• @BenCrowell, I'd like to discuss bear canisters and containers but I had the impression that the OP wanted a short answer and I was writing too much already so I limited myself to mention "proper containers". Here in Canada we use a lot the blue barrels, they are great for canoes but a bear can chew through them if they get at one. The real bearproof ones tend to be smaller and very expensive so you wont see them often but even those you cant leave them on the ground unless you are willing to chain them to a tree – Erik vanDoren Mar 10 '16 at 13:50
  • @Erik vanDoren I suggest you take out the paragraph about grizzles; I'd like to keep the Q focused on black bears. Perhaps I will write a similar Q about grizzles if the response to this Q warrants it. Your last bullet, be prepared -- the foghorn, spray is impractical for backpackers -- you might want to separate what backpackers should do from what a householder should do. – ab2 Mar 10 '16 at 14:26
  • @ab2 I took away the word grizzly and the sentence but please understand that the sentence meant to be on the line "win against <very dangerous animal> doing <something impossible> with a <ridiculous weapon>". Sorry I don't understand what you mean with impractical for backpackers, spray is extremely practical for backpackers. Are u referring to something in the answer? I didnt mention householders in the answer as u asked about "traveling" so I intended it as hiking and camping, and each town in that situation tends to have their own clear rules to prevent trouble. Maybe Im missing something? – Erik vanDoren Mar 10 '16 at 15:34
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The question asks:

What are the three to five most important do's and dont's -- in simple bullet form -- for a guest in black bear country?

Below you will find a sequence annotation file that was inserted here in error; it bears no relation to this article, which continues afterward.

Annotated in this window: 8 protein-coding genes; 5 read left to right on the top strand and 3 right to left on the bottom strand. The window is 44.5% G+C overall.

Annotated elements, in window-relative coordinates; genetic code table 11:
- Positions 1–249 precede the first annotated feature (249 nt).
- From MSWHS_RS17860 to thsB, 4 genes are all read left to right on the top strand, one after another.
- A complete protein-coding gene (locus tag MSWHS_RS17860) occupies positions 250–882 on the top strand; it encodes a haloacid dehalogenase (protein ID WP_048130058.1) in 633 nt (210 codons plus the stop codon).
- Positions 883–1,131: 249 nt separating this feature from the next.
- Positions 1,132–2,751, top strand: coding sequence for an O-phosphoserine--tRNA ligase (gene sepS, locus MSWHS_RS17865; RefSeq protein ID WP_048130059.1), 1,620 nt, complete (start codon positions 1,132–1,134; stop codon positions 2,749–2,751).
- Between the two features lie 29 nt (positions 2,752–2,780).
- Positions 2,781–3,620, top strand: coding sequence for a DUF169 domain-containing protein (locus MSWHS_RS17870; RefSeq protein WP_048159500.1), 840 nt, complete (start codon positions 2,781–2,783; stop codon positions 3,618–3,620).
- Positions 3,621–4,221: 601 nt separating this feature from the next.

But there is really only one item on the list:

  • Store your food properly.

That's it. Black bears can become dependent on human food and habituated to humans. This is a bad outcome for the bear, because it often leads to the bear being killed.

The definition of storing food properly can vary from place to place. Bears are smart, and bears in some areas know how to defeat certain methods of food storage. The gold standard is to use a bear box (permanent steel box that exists at some campsites) or a bear canister that you carry in your pack. Hanging your food up high may be OK in some areas, but there are a lot of areas where this is inadequate. Don't leave food in your car, because bears can smell it and will break windows, etc., to get it. If you're using a bear canister, put it far away from where you'll be sleeping, maybe 30 meters. That way if a bear fiddles with your canister in the middle of the night, you won't be kept awake.

You do not need pepper spray, an air horn, or a gun. These are all things that are not appropriate or useful gear unless you're in an area where there are grizzly or polar bears.

You do not need to be fearful about getting attacked or eaten by a black bear. They are not very aggressive with humans, and physical attacks that result in injury are extremely rare. Statistically, the risk of being attacked by a bear is negligible compared to other risks, such as the risk of getting killed in a car accident on the way to or from the trailhead. Proper food storage will further reduce this already very small risk.

  • Thanks for recognizing the bullet aspect of the Q, and for a good elaboration of the bullet. Would you be willing to write a second bullet? You are awakened by a slight clunk. A bear has overturned your canisters and is sitting maybe 20 feet away, looking at you. (Happened to us two years ago.) What do you do? Can you write a second bullet which is not necessarily specific to this example but is a guideline to your behavior in a range of situations? – ab2 Mar 25 '16 at 22:12
  • @ab2: Your question asks for general guides to behavior. Your comment asks about how to deal with a certain very specific situation, which doesn't seem to me to be something that relates to answering your question. However, the situation you describe is one where you put your canister too close to your sleeping site, so I'll edit the question to explain that. (Assuming I'd been sloppy and stored my canister that close to where I was sleeping, and a bear showed up, I think my reaction would probably be to pick up my pad and sleeping bag and move them farther away so I could sleep.) – Ben Crowell Mar 25 '16 at 23:34
  • I said "not necessarily specific to this example, but is a guideline to your behavior in a range of situations". I am fishing for something along the lines of "stay calm". There are times (not many) when you will find yourself closer to a bear than you really want to be. In this particular case, we talked quietly and calmly until the bear got bored and wandered off. – ab2 Mar 25 '16 at 23:40
  • Cool, sounds like a memorable experience! – Ben Crowell Mar 26 '16 at 4:52